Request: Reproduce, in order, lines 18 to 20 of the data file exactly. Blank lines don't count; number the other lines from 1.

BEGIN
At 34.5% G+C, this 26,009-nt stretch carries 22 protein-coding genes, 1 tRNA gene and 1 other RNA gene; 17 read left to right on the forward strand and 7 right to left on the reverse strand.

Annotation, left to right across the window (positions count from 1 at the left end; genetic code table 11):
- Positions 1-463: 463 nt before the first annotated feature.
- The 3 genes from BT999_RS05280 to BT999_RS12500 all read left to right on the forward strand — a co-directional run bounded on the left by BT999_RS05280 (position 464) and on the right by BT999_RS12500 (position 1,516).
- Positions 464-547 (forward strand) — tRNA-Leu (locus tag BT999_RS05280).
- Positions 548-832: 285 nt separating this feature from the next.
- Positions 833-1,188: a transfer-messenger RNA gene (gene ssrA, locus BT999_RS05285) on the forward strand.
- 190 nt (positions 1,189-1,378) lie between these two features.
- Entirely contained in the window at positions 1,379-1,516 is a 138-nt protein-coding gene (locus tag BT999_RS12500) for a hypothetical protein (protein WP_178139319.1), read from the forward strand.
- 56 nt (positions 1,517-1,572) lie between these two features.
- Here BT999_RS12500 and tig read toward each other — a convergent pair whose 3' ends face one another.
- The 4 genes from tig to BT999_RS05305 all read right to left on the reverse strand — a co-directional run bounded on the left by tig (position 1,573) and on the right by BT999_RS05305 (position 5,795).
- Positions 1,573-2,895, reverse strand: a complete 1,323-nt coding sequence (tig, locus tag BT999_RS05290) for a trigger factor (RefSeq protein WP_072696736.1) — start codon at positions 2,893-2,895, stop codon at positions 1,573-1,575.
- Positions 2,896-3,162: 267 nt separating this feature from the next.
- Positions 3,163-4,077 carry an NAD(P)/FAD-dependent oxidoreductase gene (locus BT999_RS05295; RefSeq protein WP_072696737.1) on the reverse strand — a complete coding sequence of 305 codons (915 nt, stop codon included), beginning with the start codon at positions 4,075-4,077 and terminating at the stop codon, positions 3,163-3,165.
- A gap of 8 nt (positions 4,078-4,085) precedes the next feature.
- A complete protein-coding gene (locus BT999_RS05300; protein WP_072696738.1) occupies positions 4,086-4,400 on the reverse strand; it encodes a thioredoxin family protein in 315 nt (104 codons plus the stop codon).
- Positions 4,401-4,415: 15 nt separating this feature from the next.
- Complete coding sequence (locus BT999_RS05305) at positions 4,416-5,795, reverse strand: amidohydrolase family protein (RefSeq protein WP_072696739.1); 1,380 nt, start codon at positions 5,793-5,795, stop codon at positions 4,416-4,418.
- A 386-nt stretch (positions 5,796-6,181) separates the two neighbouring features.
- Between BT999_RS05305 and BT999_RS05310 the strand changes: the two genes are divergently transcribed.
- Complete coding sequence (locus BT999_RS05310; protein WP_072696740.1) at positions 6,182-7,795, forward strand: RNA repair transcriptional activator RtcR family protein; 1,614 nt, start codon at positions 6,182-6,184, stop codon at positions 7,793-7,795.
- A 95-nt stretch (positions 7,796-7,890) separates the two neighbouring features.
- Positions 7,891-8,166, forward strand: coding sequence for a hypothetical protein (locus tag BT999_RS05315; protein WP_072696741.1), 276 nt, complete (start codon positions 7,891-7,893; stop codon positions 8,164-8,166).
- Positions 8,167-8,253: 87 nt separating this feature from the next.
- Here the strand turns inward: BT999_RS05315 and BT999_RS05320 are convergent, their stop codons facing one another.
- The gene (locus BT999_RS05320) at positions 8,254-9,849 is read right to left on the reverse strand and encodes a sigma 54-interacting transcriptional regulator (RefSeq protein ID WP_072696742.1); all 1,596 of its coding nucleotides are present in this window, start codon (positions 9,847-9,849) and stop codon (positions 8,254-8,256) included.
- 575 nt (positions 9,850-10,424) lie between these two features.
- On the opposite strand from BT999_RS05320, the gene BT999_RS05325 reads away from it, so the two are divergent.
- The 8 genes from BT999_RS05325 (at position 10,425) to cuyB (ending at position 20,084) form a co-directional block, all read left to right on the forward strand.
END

- Positions 4,401-4,415: 15 nt separating this feature from the next.
- Complete coding sequence (locus BT999_RS05305) at positions 4,416-5,795, reverse strand: amidohydrolase family protein (RefSeq protein WP_072696739.1); 1,380 nt, start codon at positions 5,793-5,795, stop codon at positions 4,416-4,418.
- A 386-nt stretch (positions 5,796-6,181) separates the two neighbouring features.